St. Petersburg, Russia
3 August, 2004
By Catherine Pawlick
Another Swan Lake, you may think. More white swans, Siegfried’s betrayal, the conquer of evil, and happily ever after. Well, yes and no. The lovely Daria Pavlenko was originally billed for tonight’s performance of “Swan Lake” at the Mariinsky Theatre, so it was with some disappointment that this reviewer read the revised playbill, which announced the debut performance of Elena Vostrotina, a tall (over 5’8”), thin and lanky redhead as Odette/Odile. It was with equal anticipation that the audience awaited the curtain’s opening, wondering what Vostrotina would do in the challenging role.
Unfortunately, it was more of the sort that Alina Somova delivered in her June performance, leading one to think this is a trend among company members (or among companies). In like fashion, Vostrotina’s legs –which bear a strong resemblance to Svetlana Zakharova’s -- were behind her ears, no matter what the position. With feet like hers, this can be beautiful to look at. But to anyone who knows the choreography and the challenges of dancing it, and can see natural “ballerina legs” at a glance, Vostrotina’s extensions did little to impress. It was clear that for her, a position proves very little challenge, whether it’s an attitude or an arabesque. What she had trouble with was control (her legs are so long that sections of the Odette variation were delivered at a very slow tempo so she could complete the choreography in time with the music) and acting.
When it came to emotional delivery, the tourist-filled audience was left empty-handed, whether they realized it or not. (Judging from their reactions to both the Pas de Trios and the Jester during the first Act, they didn’t realize it.) A word first on those two sections. The Jester, danced by Grigorii Popov was perky and bouncy as ever, and deserved his applause. But even more deserving were Irina Zhelonkina and Yulia Kasenkova alongside Maxim Zuizin who danced the Pas de Trois as the friends of the Prince. Zuizin has the perfect legs of a male dancer, well-proportioned, strong, with archy feet. Blessed with good ballon and a disarming smile, he’s one to watch in the next year or two. He was accompanied by reliable, consistent delivery from both ladies, true to Kirov style and Konstantin Sergeev’s choreography. If the audience was more appreciative of Popov’s turns a la seconde than of Zuizin’s elastic ballon and perfectly timed partnering, one can blame it on the tourist season.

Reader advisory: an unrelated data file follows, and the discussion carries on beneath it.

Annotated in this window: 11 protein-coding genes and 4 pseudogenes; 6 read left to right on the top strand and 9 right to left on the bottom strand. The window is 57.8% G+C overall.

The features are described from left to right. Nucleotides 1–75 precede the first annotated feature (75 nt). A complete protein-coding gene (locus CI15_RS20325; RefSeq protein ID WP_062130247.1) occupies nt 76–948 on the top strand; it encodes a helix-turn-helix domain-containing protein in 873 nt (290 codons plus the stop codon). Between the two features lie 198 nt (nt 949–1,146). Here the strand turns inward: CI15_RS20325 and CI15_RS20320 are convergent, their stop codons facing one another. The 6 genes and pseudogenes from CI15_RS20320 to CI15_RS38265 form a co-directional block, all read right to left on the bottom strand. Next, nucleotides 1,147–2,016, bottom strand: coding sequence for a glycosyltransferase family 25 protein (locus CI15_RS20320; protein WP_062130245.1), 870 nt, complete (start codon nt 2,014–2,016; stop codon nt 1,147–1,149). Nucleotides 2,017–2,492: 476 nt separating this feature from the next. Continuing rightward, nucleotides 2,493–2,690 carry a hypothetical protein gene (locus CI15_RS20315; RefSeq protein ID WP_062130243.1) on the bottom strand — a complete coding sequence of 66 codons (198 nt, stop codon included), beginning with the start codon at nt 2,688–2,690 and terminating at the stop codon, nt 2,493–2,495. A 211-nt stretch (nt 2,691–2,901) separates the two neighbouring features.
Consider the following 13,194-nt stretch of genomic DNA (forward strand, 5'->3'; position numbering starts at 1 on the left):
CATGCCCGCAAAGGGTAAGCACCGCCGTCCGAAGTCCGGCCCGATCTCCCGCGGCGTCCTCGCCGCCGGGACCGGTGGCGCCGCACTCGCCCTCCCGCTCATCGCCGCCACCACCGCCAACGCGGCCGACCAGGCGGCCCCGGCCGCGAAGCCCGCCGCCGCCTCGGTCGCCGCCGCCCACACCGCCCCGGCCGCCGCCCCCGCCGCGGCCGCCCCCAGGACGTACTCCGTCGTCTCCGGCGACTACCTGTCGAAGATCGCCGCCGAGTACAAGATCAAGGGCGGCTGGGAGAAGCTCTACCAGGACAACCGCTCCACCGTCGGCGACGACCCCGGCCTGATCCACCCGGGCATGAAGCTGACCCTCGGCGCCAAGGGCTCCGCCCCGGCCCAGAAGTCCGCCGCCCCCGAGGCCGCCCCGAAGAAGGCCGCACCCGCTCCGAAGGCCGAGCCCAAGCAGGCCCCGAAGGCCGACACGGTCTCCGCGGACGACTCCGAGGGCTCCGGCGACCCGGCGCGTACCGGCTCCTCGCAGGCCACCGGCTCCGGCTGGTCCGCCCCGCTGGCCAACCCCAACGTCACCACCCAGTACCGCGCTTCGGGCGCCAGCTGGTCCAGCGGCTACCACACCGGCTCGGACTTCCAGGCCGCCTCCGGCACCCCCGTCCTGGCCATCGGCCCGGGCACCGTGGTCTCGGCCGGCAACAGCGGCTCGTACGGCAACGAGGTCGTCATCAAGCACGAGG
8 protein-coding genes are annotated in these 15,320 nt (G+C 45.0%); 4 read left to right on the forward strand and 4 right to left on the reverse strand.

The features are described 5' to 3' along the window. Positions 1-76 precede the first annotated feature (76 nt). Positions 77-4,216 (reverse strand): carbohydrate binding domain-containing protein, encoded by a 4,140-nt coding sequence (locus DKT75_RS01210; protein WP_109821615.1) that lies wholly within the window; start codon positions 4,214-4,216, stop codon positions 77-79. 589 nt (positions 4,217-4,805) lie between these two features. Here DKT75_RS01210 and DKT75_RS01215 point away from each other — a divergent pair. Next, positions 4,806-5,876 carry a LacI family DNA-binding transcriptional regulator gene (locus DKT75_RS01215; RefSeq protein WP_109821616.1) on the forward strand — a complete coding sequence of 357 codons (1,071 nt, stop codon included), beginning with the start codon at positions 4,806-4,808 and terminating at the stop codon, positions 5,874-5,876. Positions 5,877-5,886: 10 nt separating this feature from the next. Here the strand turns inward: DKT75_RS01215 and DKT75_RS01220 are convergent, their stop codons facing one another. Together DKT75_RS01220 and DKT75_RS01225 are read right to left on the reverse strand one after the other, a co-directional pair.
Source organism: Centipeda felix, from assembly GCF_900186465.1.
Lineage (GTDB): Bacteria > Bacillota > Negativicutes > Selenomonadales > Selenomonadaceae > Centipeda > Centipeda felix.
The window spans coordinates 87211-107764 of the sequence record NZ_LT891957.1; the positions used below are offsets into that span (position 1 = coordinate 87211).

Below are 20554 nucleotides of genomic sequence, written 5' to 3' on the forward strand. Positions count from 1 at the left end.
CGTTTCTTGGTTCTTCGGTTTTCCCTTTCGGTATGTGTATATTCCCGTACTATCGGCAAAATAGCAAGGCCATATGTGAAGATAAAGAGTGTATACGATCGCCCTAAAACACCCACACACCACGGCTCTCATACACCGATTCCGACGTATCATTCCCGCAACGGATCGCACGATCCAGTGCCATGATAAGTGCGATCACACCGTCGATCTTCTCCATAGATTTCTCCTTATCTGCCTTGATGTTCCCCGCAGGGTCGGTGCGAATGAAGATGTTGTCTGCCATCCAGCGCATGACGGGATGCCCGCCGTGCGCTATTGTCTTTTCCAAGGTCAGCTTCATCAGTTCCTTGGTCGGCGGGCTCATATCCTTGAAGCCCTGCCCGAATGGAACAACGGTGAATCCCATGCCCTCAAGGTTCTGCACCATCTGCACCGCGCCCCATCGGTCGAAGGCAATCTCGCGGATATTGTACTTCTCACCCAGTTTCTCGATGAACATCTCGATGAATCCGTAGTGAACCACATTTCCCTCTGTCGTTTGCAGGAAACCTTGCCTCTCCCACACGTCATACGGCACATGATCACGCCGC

But back to our swan. Vostrotina has a tendency to dip her head down, way down, as Odette, apparently in some attempt to express something, but it wasn’t clear exactly what. And while her arms and legs performed the choreography correctly, there was none of the reaching or longing that more effective dancers often add to the role. It was only as Odile that part of her acting ability was demonstrated. Vostrotina was believably deceptive in grin and gesture, and if she was not seductive, she was at least strong, self-assured and evil. However here too there were some moments of confused acting, as her face would change suddenly without reason from a smile to a coy look that was not in synchronicity with the music or choreography. As if she suddenly remembered she was supposed to act.
It was then with welcome relief that the swan corps arrived on stage, in unison, in white, pristine. Victoria Tereshkina stood out among the big swans for her pliant back and musicality. And in the second act, Alex Nedvega’s “Neopolitan” dance alongside Evgenia Obraztsova drew applause for its sparkle and energy.
Our Siegfried, amidst all of this, was Danila Korsuntsev, no doubt matched to Vostrotina in part for his height, and in part for his princely demeanor, which fit the role perfectly. If there are remnants of type-casting still within the halls of the Kirov, this may be one example, but it harms neither Korsuntsev nor the spectators, for he appeared stronger, more muscular, and more clean in line and form than his past performances of “Chopiniana”. He looked more at home in the role of Siegfried, and carried himself as every bit the prince. Even when Vostrotina was slightly off-balance, Korstuntsev would save her. And after defiantly ripping off Rothbart’s wing, it was with a palpable look of sheer joy and relief that he picked Odette up, saving the ballet's ending from the risk of an emotionless close.
Boris Gruzin, rarely seen at the podium for classical ballets during the summer, provided stellar conducting for this performance debut. Any dancer who completes this three-act classic deserves praise for their effort and stamina. Vostrotina has the facility to make of herself a great dancer, but only if she begins to address the internal aspects of the role. Otherwise the risk is simply artistic gymnastics, and ballet is so much more than that.
<small>[ 30 September 2004, 02:06 AM: Message edited by: Stuart Sweeney ]</small>
Author, "Vaganova Today: The Preservation of Pedagogical Tradition" (available on amazon.com)